Thursday, January 04, 2007

After all that trouble with the internet last night, I suddenly had all the bandwidth I wanted, so I proceeded to upload my journal. I noticed this morning, though, that my firewall had been turned off. Hmmph. I don't remember doing that.

It's now about 11 o'clock on the 4th, and we are in the Shamrock RV Park in Reno, Nevada. We slept in until 7:30 this morning, so we didn't leave Yreka until 9:00 a.m. I drove the first part of the day, then we stopped at the Shasta Lake rest stop for our first on-the-road breakfast of this holiday (we ate in a restaurant yesterday morning) - I cooked veggie sausage patties, soft-boiled eggs, potatoes and peas left over from last night, sourdough toast with marmalade, and tea. While we were at the rest stop I went to use the public washroom, and there I met a lovely woman who turned out to be driving the semi parked near us. She told me that she had been awakened by a state trooper in Oregon, who advised her she had better chain up and get moving. She was somewhere the other side of Ashland at the time. Hearing her story, I was very glad we had pushed so hard and made it to Yreka!

At the rest stop there were ravens - huge, glossy blue-black, beautiful ravens strutting around in the parking lot. As we pulled out of the rest stop, I commented to R that I was feeling utterly content. A bit later, I think I saw a couple of jays disappear among the trees, but I wasn't quick enough to identify them properly. We also saw a squirrel and a couple of deer. As we moved southward, the deep green of the Pacific Northwest treescape grew greyer, and the olive tones I associate with California became more common. We even saw a few palm trees.

We didn't want to go all the way to Bakersfield before turning eastward, because that would add a full day to our journey to the Mexican border - so we turned east on Highway 44 near Redding. We stopped at Shingletown for fuel, and I saw that there was a post office - so we stopped to mail F's birthday card, which I had forgotten to drop off as we left home. I put the card down in front of the postmaster and asked for the price of postage to Canada. He told me, but also said I had to readdress the card in block letters. I asked why, but he had no idea. I even had to reprint the name. That is the rule for all mail gong to Canada. I assured him that we can read script up there, in case he had wondered (I think he had), and we both laughed. Who makes up these rules?

We (R and I, not the postmaster and I) climbed up to nearly 6,000 feet before descending toward Susansville where, we thought, we would be at a more comfortable elevation. Unfortunately, that was not the case. When we got to Susansville, having encountered some snow but nothing too worrisome, we found that we were still up well over 4,000 feet, and it was still snowing. Determined, we kept driving towards Reno, but it soon became apparent that we were driving into a blizzard. At 3:00 o'clock we stopped at yet another rest stop, this one on Hwy. 395. We pulled in between two tractor-trailers, one of them full of hay. I figured it would be warmer in there than out in the open. I made curried chicken and rice, and used the oven (our furnace du jour) to bake apples with raisins and brown sugar. We whiled away the hours playing rummy, reading, writing, and wondering what the night held in store. I made custard to serve over the baked apples. We resigned ourselves to spending the night there, running the oven to keep warm.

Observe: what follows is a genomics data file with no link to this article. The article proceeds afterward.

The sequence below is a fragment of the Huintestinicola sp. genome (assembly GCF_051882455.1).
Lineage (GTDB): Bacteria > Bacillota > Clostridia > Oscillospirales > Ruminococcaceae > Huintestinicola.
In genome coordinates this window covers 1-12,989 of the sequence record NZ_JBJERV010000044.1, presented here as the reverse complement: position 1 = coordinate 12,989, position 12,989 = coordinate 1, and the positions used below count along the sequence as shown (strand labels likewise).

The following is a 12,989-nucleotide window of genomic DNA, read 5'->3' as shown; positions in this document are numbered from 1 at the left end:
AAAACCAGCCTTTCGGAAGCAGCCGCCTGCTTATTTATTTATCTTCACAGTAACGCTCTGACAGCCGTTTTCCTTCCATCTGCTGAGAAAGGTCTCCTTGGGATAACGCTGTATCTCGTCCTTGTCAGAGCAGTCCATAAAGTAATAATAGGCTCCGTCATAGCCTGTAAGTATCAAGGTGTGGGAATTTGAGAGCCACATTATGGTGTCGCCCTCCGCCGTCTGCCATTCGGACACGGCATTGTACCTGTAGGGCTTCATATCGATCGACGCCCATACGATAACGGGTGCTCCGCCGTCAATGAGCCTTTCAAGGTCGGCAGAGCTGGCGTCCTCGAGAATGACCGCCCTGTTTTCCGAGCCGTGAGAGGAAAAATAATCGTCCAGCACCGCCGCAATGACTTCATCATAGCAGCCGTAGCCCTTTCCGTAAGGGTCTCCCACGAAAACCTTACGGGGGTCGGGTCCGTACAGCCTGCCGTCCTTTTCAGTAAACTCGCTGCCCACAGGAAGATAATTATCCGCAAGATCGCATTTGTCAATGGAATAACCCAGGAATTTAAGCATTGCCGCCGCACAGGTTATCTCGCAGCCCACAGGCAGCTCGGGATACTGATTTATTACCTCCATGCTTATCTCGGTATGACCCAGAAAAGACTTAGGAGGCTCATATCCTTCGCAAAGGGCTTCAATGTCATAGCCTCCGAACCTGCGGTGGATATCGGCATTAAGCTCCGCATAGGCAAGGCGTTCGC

Well, that seemed to be the plan until we actually tried to go to sleep. Both our truckish neighbours abandoned us at some point, more trucks came and went, and traffic seemed to be moving okay on the highway, so instead of going to sleep, we set out again at 9:00 p.m. and drove on what had become clear roads, all the way to Reno. Suddenly there was no sand or salt on the road, the temperature was well below freezing, and a huge pile-up had occurred on the freeway, so we were diverted onto Exit 71. We had been planning to go to the KOA at the Hilton, but there was something called Shamrock RV Park a mile down the road on which we now found ourselves, so here we are. The office was closed, so we followed the instructions and parked in Slot F3. There was no sign informing us of the price, but our camping book lists the park as $28/night at this time of year. It's only a year out of date, so the charge shouldn't be too much of a shock. I'm voting to stay here an extra day to let the weather resolve itself and to give us a chance to rest, but I have a feeling we will be heading out before noon.

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